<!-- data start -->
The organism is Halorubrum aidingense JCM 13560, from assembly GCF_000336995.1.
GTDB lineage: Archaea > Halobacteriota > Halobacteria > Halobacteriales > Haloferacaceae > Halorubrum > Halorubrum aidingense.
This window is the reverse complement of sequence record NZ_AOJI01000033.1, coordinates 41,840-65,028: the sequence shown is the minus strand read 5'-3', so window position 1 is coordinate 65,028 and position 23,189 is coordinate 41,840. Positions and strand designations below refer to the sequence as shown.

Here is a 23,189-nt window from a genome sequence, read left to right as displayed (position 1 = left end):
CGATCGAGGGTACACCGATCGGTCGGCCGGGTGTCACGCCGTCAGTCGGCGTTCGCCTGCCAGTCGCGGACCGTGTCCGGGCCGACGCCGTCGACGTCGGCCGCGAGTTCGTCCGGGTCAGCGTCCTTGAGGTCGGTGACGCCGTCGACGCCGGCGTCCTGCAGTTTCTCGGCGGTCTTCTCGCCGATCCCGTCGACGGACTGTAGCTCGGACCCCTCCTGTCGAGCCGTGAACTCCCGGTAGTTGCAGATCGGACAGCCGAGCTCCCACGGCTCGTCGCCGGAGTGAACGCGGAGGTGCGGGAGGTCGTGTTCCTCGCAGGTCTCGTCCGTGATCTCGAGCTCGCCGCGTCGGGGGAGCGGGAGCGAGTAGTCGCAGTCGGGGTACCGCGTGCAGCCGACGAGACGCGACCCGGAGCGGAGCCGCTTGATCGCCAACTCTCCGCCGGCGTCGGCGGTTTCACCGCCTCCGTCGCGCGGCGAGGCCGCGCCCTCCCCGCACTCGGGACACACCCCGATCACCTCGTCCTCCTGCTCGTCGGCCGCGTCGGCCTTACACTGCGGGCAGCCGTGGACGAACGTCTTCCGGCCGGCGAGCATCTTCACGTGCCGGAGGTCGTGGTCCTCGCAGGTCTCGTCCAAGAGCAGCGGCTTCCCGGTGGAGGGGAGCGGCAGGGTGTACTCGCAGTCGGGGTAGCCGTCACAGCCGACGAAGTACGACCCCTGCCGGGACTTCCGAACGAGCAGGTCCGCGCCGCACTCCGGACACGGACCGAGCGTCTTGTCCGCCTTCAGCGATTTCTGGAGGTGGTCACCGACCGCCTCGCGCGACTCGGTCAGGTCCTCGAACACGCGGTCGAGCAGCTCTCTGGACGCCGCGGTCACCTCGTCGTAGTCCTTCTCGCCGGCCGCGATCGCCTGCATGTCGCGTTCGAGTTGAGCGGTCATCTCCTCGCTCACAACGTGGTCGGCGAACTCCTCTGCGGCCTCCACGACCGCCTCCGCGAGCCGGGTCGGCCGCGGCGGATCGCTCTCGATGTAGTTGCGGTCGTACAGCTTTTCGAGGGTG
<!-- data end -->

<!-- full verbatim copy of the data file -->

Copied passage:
The organism is Halorubrum aidingense JCM 13560, from assembly GCF_000336995.1.
GTDB lineage: Archaea > Halobacteriota > Halobacteria > Halobacteriales > Haloferacaceae > Halorubrum > Halorubrum aidingense.
This window is the reverse complement of sequence record NZ_AOJI01000033.1, coordinates 41,840-65,028: the sequence shown is the minus strand read 5'-3', so window position 1 is coordinate 65,028 and position 23,189 is coordinate 41,840. Positions and strand designations below refer to the sequence as shown.

Here is a 23,189-nt window from a genome sequence, read left to right as displayed (position 1 = left end):
CGATCGAGGGTACACCGATCGGTCGGCCGGGTGTCACGCCGTCAGTCGGCGTTCGCCTGCCAGTCGCGGACCGTGTCCGGGCCGACGCCGTCGACGTCGGCCGCGAGTTCGTCCGGGTCAGCGTCCTTGAGGTCGGTGACGCCGTCGACGCCGGCGTCCTGCAGTTTCTCGGCGGTCTTCTCGCCGATCCCGTCGACGGACTGTAGCTCGGACCCCTCCTGTCGAGCCGTGAACTCCCGGTAGTTGCAGATCGGACAGCCGAGCTCCCACGGCTCGTCGCCGGAGTGAACGCGGAGGTGCGGGAGGTCGTGTTCCTCGCAGGTCTCGTCCGTGATCTCGAGCTCGCCGCGTCGGGGGAGCGGGAGCGAGTAGTCGCAGTCGGGGTACCGCGTGCAGCCGACGAGACGCGACCCGGAGCGGAGCCGCTTGATCGCCAACTCTCCGCCGGCGTCGGCGGTTTCACCGCCTCCGTCGCGCGGCGAGGCCGCGCCCTCCCCGCACTCGGGACACACCCCGATCACCTCGTCCTCCTGCTCGTCGGCCGCGTCGGCCTTACACTGCGGGCAGCCGTGGACGAACGTCTTCCGGCCGGCGAGCATCTTCACGTGCCGGAGGTCGTGGTCCTCGCAGGTCTCGTCCAAGAGCAGCGGCTTCCCGGTGGAGGGGAGCGGCAGGGTGTACTCGCAGTCGGGGTAGCCGTCACAGCCGACGAAGTACGACCCCTGCCGGGACTTCCGAACGAGCAGGTCCGCGCCGCACTCCGGACACGGACCGAGCGTCTTGTCCGCCTTCAGCGATTTCTGGAGGTGGTCACCGACCGCCTCGCGCGACTCGGTCAGGTCCTCGAACACGCGGTCGAGCAGCTCTCTGGACGCCGCGGTCACCTCGTCGTAGTCCTTCTCGCCGGCCGCGATCGCCTGCATGTCGCGTTCGAGTTGAGCGGTCATCTCCTCGCTCACAACGTGGTCGGCGAACTCCTCTGCGGCCTCCACGACCGCCTCCGCGAGCCGGGTCGGCCGCGGCGGATCGCTCTCGATGTAGTTGCGGTCGTACAGCTTTTCGAGGGTG